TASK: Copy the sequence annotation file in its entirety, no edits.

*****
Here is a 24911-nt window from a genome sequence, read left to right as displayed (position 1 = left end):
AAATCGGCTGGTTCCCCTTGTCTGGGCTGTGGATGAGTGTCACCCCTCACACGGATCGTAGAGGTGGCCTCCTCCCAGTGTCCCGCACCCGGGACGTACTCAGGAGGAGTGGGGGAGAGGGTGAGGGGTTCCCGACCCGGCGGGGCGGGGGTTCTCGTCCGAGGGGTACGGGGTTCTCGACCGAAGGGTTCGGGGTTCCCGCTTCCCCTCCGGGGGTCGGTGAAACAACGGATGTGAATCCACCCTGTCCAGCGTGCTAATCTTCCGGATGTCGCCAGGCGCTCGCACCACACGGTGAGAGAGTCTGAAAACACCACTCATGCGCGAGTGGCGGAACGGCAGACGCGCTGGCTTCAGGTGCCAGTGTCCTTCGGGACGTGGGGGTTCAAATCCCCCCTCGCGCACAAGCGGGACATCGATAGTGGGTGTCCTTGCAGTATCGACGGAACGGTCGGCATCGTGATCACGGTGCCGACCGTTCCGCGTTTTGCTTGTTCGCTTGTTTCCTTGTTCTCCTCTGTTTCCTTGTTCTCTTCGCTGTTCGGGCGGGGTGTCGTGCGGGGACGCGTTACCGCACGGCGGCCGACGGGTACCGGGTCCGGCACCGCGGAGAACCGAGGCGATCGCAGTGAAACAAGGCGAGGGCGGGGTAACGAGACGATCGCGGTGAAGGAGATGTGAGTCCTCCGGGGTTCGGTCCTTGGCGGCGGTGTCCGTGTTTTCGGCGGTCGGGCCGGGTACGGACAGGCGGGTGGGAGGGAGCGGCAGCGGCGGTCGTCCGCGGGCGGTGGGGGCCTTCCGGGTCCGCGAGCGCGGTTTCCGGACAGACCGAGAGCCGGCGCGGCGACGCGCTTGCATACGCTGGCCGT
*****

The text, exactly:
Here is a 24911-nt window from a genome sequence, read left to right as displayed (position 1 = left end):
AAATCGGCTGGTTCCCCTTGTCTGGGCTGTGGATGAGTGTCACCCCTCACACGGATCGTAGAGGTGGCCTCCTCCCAGTGTCCCGCACCCGGGACGTACTCAGGAGGAGTGGGGGAGAGGGTGAGGGGTTCCCGACCCGGCGGGGCGGGGGTTCTCGTCCGAGGGGTACGGGGTTCTCGACCGAAGGGTTCGGGGTTCCCGCTTCCCCTCCGGGGGTCGGTGAAACAACGGATGTGAATCCACCCTGTCCAGCGTGCTAATCTTCCGGATGTCGCCAGGCGCTCGCACCACACGGTGAGAGAGTCTGAAAACACCACTCATGCGCGAGTGGCGGAACGGCAGACGCGCTGGCTTCAGGTGCCAGTGTCCTTCGGGACGTGGGGGTTCAAATCCCCCCTCGCGCACAAGCGGGACATCGATAGTGGGTGTCCTTGCAGTATCGACGGAACGGTCGGCATCGTGATCACGGTGCCGACCGTTCCGCGTTTTGCTTGTTCGCTTGTTTCCTTGTTCTCCTCTGTTTCCTTGTTCTCTTCGCTGTTCGGGCGGGGTGTCGTGCGGGGACGCGTTACCGCACGGCGGCCGACGGGTACCGGGTCCGGCACCGCGGAGAACCGAGGCGATCGCAGTGAAACAAGGCGAGGGCGGGGTAACGAGACGATCGCGGTGAAGGAGATGTGAGTCCTCCGGGGTTCGGTCCTTGGCGGCGGTGTCCGTGTTTTCGGCGGTCGGGCCGGGTACGGACAGGCGGGTGGGAGGGAGCGGCAGCGGCGGTCGTCCGCGGGCGGTGGGGGCCTTCCGGGTCCGCGAGCGCGGTTTCCGGACAGACCGAGAGCCGGCGCGGCGACGCGCTTGCATACGCTGGCCGT